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URBANA, Ill. – Selecting the most perfect ripe melon is not the easiest task. People often wonder how to select the best melon in the store, while home gardeners question when to pick melons off the vine. According to Nancy Kreith, University of Illinois Extension horticulture educator, “There are a few tips shoppers and growers can follow to enjoy most delicious melons of summer.”

It is best to leave melons on the vine until they reach full maturity, as they have the highest sugar content. After melons are harvested, flavor and texture can change. However, sugar content will not because the leaves are no longer attached to provide food in the form of carbohydrates for the developing fruit. 

Be careful not to overwater ripening melons, as excess water can dilute the sugar content. Large producers harvest melons while they are still firm for shipping purposes. Kreith says, “Home gardeners have the privilege of harvesting melons at peak ripeness. If you are not a gardener, try to source locally grown melons for amazing flavor.”
 

When growing watermelons, look for the following signs to know they’re ready. As watermelons become ripe, the side resting on the ground turns from white to yellow. Secondly, the tendril (stem-like structure) closest to the stem turns from green to black on most varieties. At this time, the watermelon can be cut – not pulled or twisted – from the vine. Similarly, when purchasing watermelons, Kreith says, “Look for yellowing on one side verses the thumping test, since newer varieties tend to be more firm and crisp. Listening for the hollow sound is not reliable.”

Other non-slip melons include: honeydew, Crenshaw, and casaba. These are melons that do not easily pull away from the vine. Similarly to watermelons, the side resting on the ground will turn yellow when it is ripe. Another tip is to press the fruit on the end opposite the stem. If it is slightly soft, then then it is starting to ripen. The finished color also changes. Honeydew turns creamy yellow, Crenshaw turns golden yellow and green, and casaba turns golden. For honeydews specifically, blotching or streaking on the surface also indicates that the fruit is mature.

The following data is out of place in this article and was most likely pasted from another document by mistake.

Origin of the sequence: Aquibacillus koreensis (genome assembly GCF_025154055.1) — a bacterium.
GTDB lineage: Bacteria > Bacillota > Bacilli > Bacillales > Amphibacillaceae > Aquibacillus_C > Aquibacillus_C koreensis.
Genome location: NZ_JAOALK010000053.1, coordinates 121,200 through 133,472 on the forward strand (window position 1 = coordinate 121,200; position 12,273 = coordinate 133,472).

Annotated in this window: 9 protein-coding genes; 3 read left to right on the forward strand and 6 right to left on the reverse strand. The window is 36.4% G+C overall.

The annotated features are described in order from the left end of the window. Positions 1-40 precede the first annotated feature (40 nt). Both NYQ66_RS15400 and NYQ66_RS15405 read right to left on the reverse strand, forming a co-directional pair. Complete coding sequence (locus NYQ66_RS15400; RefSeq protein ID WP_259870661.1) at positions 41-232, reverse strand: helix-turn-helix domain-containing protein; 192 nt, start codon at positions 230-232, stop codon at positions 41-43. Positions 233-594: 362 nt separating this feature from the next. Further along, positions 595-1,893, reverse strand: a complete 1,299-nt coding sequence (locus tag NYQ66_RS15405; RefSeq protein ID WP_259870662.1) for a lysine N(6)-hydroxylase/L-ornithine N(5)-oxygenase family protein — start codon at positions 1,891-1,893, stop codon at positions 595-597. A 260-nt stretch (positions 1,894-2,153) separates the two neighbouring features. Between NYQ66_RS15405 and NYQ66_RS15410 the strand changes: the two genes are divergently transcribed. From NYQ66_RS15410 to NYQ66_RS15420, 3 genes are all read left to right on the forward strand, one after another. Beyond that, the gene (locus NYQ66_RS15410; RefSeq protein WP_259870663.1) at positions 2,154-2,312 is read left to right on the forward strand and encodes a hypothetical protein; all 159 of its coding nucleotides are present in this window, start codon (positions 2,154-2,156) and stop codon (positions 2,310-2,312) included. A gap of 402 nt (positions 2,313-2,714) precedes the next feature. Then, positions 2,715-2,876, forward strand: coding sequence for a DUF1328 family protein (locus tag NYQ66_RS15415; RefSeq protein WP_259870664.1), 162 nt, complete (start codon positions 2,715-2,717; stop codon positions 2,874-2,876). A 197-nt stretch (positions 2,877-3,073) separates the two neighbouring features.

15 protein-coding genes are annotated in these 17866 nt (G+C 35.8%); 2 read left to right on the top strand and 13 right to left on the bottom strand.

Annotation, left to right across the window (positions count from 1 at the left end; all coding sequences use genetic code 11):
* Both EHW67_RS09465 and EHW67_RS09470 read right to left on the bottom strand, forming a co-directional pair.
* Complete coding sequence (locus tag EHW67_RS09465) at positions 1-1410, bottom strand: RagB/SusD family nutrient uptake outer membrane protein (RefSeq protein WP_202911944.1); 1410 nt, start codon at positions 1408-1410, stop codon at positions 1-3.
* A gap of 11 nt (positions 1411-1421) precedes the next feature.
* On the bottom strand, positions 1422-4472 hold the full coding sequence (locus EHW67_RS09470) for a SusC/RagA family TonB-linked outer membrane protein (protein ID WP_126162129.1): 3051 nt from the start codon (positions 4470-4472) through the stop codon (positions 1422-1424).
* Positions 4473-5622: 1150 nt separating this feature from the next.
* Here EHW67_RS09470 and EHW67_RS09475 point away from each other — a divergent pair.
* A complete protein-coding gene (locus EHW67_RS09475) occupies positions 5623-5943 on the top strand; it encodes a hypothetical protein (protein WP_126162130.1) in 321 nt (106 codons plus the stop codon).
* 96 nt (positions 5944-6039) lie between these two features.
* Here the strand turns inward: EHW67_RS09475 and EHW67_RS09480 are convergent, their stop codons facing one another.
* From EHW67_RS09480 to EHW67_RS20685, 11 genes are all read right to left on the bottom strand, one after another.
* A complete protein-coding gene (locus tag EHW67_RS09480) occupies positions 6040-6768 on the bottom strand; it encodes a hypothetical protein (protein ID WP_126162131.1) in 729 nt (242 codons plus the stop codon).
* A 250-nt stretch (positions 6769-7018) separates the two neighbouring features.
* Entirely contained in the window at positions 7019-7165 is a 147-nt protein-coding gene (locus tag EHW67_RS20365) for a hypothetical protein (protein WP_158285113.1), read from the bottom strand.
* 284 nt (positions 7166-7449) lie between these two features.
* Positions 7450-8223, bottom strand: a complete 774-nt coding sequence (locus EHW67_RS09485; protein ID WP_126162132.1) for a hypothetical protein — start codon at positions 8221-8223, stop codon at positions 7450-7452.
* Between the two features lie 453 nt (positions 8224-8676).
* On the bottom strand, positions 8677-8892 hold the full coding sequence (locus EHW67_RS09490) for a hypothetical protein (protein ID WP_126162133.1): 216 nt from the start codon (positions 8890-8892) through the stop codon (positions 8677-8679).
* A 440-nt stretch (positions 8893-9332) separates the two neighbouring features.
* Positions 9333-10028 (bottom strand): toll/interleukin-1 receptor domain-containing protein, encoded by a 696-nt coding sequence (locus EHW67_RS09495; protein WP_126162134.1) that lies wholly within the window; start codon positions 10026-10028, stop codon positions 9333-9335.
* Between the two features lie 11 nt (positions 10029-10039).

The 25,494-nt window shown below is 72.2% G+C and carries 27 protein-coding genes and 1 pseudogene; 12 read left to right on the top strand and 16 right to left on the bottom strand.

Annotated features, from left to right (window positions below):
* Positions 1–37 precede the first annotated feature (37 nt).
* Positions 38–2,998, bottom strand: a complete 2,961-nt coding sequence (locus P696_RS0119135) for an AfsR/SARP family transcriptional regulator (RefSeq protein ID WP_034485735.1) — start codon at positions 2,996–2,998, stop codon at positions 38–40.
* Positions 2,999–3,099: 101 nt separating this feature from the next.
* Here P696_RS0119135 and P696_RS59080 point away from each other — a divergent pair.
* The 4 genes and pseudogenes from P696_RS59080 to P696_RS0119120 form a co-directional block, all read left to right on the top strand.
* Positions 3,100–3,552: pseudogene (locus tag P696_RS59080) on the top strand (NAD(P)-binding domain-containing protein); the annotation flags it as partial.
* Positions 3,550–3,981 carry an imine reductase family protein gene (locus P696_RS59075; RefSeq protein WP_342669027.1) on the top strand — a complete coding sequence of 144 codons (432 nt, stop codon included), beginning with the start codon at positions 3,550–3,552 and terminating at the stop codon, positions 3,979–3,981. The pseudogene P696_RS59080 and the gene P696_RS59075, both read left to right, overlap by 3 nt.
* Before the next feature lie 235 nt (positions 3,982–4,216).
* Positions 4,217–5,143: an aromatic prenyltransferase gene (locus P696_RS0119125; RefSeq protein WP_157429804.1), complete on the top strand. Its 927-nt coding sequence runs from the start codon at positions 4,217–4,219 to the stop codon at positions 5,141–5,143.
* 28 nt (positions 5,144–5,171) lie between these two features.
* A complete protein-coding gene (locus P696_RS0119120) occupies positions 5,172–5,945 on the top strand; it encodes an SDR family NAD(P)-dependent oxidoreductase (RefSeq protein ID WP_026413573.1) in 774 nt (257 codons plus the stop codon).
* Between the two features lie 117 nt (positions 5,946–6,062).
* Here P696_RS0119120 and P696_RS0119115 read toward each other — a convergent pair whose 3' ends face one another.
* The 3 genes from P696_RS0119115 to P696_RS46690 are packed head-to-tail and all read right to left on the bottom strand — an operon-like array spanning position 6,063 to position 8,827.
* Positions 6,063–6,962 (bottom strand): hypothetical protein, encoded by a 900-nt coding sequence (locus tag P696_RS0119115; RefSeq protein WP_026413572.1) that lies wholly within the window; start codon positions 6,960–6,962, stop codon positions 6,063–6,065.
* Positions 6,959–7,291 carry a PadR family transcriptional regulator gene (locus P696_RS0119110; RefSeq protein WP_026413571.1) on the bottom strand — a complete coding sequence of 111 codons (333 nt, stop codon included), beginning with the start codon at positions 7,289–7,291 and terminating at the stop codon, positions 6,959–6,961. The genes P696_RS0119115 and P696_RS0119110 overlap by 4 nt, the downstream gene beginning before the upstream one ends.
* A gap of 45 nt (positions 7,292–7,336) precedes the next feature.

In muskmelons (including cantaloupes), maturity is determined by how easily it can be pulled or slipped from the vine. Kreith says, “One way to check for maturity is to place your thumb beside the stem and gently apply pressure to the side. If the stem separates easily, it is ripe.” It should slip easily off the vine leaving a clean scar on the melon. When growing muskmelons at home, wait for them to become “full-slip,” to avoid premature harvest. 

Kreith says, “Gardeners and shoppers should now feel confident harvesting and selecting melons for peak flavor. These tips should leave you ready to choose the best of the bunch. So, sit back and enjoy a slice of mouth-watering melon.”

News Source: Nancy Kreith, 708-679-6889, kreith@illinois.edu